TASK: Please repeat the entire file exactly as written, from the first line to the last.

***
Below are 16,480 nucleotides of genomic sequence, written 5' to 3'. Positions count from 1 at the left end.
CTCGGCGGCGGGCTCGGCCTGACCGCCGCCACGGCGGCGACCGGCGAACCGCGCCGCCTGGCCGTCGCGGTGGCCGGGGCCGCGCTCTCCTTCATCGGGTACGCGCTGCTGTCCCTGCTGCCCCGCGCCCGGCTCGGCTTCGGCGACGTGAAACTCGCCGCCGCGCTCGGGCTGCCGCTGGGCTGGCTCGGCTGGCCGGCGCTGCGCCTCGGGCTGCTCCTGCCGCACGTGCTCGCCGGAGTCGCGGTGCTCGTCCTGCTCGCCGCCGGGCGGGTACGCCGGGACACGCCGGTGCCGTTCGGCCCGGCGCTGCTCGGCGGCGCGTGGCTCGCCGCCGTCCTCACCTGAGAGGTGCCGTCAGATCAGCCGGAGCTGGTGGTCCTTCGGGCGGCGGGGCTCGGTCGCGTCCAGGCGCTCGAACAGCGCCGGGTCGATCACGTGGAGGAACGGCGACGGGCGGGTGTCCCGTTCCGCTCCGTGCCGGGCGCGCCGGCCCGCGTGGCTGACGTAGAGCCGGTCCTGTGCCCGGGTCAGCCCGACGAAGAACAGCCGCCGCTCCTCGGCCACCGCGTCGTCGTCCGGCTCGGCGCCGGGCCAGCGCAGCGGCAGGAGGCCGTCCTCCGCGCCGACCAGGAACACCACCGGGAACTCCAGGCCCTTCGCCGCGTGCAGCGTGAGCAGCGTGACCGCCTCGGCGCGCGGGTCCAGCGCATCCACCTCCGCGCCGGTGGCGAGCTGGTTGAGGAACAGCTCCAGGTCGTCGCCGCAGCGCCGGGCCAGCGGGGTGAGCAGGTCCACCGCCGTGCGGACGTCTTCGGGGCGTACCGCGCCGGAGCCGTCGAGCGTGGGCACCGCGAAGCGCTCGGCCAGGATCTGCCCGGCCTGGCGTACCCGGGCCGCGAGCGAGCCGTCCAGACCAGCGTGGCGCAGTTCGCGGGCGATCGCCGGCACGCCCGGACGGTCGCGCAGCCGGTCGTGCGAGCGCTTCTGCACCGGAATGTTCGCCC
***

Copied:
Below are 16,480 nucleotides of genomic sequence, written 5' to 3'. Positions count from 1 at the left end.
CTCGGCGGCGGGCTCGGCCTGACCGCCGCCACGGCGGCGACCGGCGAACCGCGCCGCCTGGCCGTCGCGGTGGCCGGGGCCGCGCTCTCCTTCATCGGGTACGCGCTGCTGTCCCTGCTGCCCCGCGCCCGGCTCGGCTTCGGCGACGTGAAACTCGCCGCCGCGCTCGGGCTGCCGCTGGGCTGGCTCGGCTGGCCGGCGCTGCGCCTCGGGCTGCTCCTGCCGCACGTGCTCGCCGGAGTCGCGGTGCTCGTCCTGCTCGCCGCCGGGCGGGTACGCCGGGACACGCCGGTGCCGTTCGGCCCGGCGCTGCTCGGCGGCGCGTGGCTCGCCGCCGTCCTCACCTGAGAGGTGCCGTCAGATCAGCCGGAGCTGGTGGTCCTTCGGGCGGCGGGGCTCGGTCGCGTCCAGGCGCTCGAACAGCGCCGGGTCGATCACGTGGAGGAACGGCGACGGGCGGGTGTCCCGTTCCGCTCCGTGCCGGGCGCGCCGGCCCGCGTGGCTGACGTAGAGCCGGTCCTGTGCCCGGGTCAGCCCGACGAAGAACAGCCGCCGCTCCTCGGCCACCGCGTCGTCGTCCGGCTCGGCGCCGGGCCAGCGCAGCGGCAGGAGGCCGTCCTCCGCGCCGACCAGGAACACCACCGGGAACTCCAGGCCCTTCGCCGCGTGCAGCGTGAGCAGCGTGACCGCCTCGGCGCGCGGGTCCAGCGCATCCACCTCCGCGCCGGTGGCGAGCTGGTTGAGGAACAGCTCCAGGTCGTCGCCGCAGCGCCGGGCCAGCGGGGTGAGCAGGTCCACCGCCGTGCGGACGTCTTCGGGGCGTACCGCGCCGGAGCCGTCGAGCGTGGGCACCGCGAAGCGCTCGGCCAGGATCTGCCCGGCCTGGCGTACCCGGGCCGCGAGCGAGCCGTCCAGACCAGCGTGGCGCAGTTCGCGGGCGATCGCCGGCACGCCCGGACGGTCGCGCAGCCGGTCGTGCGAGCGCTTCTGCACCGGAATGTTCGCCC